By Arnie Stapleton, AP Pro Football writer
ENGLEWOOD, Colo. (AP) — Peyton Manning called it Von Miller’s “world celebrity tour,” a five-month jet-setting junket of television and dance studios, A-list parties and B-roll appearances.
Although the Broncos are being cautious with the Super Bowl MVP who skipped the offseason program in a contract clash, Miller clearly found time to keep in shape in between all those hours in the skies and on the air.
He was so good in his first 9-on-7 action of training camp over the weekend — blowing up three of four running plays — that the coaches pulled him off the field so they could get some work done on offense.
“He looked like he wore a couple people out, I know that,” coach Gary Kubiak said afterward. “We put a tackle at tight end to try to make it an even match, but it still didn’t work out. He looks good. He ought to be up to about full speed here in about three more days.”
Defensive coordinator Wade Phillips issued this update Monday:
“He’s ready to go.”
Miller said that despite his hanging out with talk show hosts and dancing with the stars, he “never really got away from football,” in the offseason, keeping up with his rigorous training regimen.
As any football coach will tell you, being in physical shape and “football” shape are two different things. They wonder if guys did proper warm-ups and cool-downs, stretches and plyometrics or just lots of weightlifting and wind sprints when they were working out on their own.
Miller clearly did all that.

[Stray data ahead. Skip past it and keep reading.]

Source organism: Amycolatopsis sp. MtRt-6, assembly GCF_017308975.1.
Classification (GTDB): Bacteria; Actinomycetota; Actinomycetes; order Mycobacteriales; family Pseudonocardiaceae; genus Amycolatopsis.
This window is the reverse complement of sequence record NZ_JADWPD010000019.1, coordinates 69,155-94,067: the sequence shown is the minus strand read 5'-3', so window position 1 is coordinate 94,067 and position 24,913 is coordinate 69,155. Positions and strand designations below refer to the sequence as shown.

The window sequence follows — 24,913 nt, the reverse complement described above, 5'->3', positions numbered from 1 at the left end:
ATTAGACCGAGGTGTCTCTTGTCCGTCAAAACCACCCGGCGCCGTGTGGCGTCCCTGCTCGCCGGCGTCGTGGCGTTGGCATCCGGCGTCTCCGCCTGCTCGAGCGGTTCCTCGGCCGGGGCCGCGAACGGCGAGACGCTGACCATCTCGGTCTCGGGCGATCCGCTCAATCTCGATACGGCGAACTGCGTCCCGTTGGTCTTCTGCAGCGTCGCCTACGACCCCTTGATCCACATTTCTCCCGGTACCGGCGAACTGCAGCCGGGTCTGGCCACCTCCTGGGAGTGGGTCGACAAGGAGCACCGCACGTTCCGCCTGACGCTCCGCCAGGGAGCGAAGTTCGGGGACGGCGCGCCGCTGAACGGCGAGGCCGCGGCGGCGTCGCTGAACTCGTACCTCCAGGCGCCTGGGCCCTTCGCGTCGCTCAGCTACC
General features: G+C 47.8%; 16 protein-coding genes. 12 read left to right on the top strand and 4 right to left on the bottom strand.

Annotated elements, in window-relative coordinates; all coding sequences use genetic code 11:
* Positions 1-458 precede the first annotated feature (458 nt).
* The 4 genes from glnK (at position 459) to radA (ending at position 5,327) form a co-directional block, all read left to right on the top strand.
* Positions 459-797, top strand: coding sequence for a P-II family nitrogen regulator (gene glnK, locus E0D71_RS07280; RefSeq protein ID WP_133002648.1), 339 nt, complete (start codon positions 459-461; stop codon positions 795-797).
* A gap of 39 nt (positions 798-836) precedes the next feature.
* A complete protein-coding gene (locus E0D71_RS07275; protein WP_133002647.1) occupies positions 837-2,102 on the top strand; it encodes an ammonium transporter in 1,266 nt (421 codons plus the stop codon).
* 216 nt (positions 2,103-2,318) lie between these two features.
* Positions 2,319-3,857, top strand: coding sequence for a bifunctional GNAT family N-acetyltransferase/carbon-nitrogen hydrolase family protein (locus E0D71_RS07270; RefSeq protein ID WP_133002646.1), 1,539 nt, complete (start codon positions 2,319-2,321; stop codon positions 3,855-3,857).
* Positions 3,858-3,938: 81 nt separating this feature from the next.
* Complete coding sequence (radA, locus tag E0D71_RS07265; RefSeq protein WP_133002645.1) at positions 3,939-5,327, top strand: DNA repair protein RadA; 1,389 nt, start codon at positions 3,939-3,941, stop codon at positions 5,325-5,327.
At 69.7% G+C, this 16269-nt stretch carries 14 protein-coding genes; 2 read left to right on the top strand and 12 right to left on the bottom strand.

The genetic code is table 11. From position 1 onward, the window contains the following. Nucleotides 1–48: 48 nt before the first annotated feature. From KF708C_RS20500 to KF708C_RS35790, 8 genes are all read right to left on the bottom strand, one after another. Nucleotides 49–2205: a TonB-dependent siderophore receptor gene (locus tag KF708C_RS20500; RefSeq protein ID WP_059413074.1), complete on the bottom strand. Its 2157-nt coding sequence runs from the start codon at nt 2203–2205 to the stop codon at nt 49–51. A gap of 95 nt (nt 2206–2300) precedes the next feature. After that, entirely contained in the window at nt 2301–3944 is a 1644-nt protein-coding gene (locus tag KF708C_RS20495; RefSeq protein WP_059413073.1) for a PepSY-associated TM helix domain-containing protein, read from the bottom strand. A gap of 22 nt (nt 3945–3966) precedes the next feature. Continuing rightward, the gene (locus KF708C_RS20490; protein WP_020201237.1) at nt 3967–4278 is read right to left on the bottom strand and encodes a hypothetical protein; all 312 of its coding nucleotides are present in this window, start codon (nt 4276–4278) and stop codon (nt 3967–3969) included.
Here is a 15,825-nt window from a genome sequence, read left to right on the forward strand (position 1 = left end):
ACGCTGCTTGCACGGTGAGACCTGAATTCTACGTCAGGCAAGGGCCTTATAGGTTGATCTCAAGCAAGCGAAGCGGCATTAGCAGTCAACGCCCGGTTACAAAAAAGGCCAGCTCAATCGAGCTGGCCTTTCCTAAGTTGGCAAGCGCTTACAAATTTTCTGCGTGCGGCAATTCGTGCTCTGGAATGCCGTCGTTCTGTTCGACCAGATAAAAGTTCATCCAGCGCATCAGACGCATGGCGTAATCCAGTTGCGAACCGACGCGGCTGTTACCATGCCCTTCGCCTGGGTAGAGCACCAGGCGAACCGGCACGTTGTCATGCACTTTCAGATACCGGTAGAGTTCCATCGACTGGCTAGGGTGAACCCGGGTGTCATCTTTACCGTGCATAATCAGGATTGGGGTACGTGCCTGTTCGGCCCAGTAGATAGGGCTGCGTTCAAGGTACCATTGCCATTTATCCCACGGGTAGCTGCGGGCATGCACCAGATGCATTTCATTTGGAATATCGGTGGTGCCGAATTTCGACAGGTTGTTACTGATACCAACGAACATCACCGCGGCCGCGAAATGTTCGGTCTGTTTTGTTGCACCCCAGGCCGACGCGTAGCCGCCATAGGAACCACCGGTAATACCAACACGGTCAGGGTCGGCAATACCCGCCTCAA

After showing cornerback Chris Harris Jr. some of his new dance moves Monday, Miller was jogging off the field with a strength and conditioning coach when he stepped in front of kicker Brandon McManus and attempted a 45-yard field goal on the side field.
He hit it hard, but on a straight line and nowhere near the goal posts.
It’s about the only thing Miller has flubbed since his extraordinary playoff run that he capped with two sack-strips of Cam Newton in Denver’s 24-10 win over Carolina in the Super Bowl.
Those same teams kick off the new season Sept. 8, and Miller’s already excited.
“I mean, that’s what everybody wants to see, right?” he said, smiling. “It’s going to be a great matchup.”
With Manning’s retirement, Miller is now the face of Denver’s franchise, something that was only solidified when he signed his six-year, $114.5 million deal with $70 million guaranteed, making him the league’s highest-paid nonquarterback.
The expectations, like his bank account, have only risen, something that needs no pointing out to Miller.
“He already knows that,” Phillips said. “That’s why he is the highest-paid guy because he plays like that. So, we expect him to maintain that. But his attitude is great.”
So is his conditioning, his form and even his play in his cameos so far.
Miller said he has a different mind-set his year: “For one, I’m going to be here. I don’t have to worry about that and it’s just football.”
Miller showed last year what he could do with a clear mind and slate.
During training camp last season, the NFL gave Miller a way out of its drug program after he stayed clean for two years. Without the threat of a yearlong suspension looming over him should he slip up and even miss a drug test, Denver’s loquacious linebacker was free to be himself again, haunting linemen, hammering quarterbacks and loosening the locker room with his cutup personality and childlike cheer.
Unlike most of his fellow draftees in the talent-laden 2011 NFL draft, however, Miller didn’t get an extension. Instead, the Broncos exercised their fifth-year option in a prove-it challenge to him.
This year, his contract situation isn’t hanging over him, so he’s expecting even bigger things.
“That’s when you can be at your best, when it’s all football, when you’re just thinking about your teammates and the play and your assignment,” Miller said. “And that’s where it is for me right now, it’s just football, trying to be the best player I can be for my teammates, trying to be the best leader that I can be for this organization.”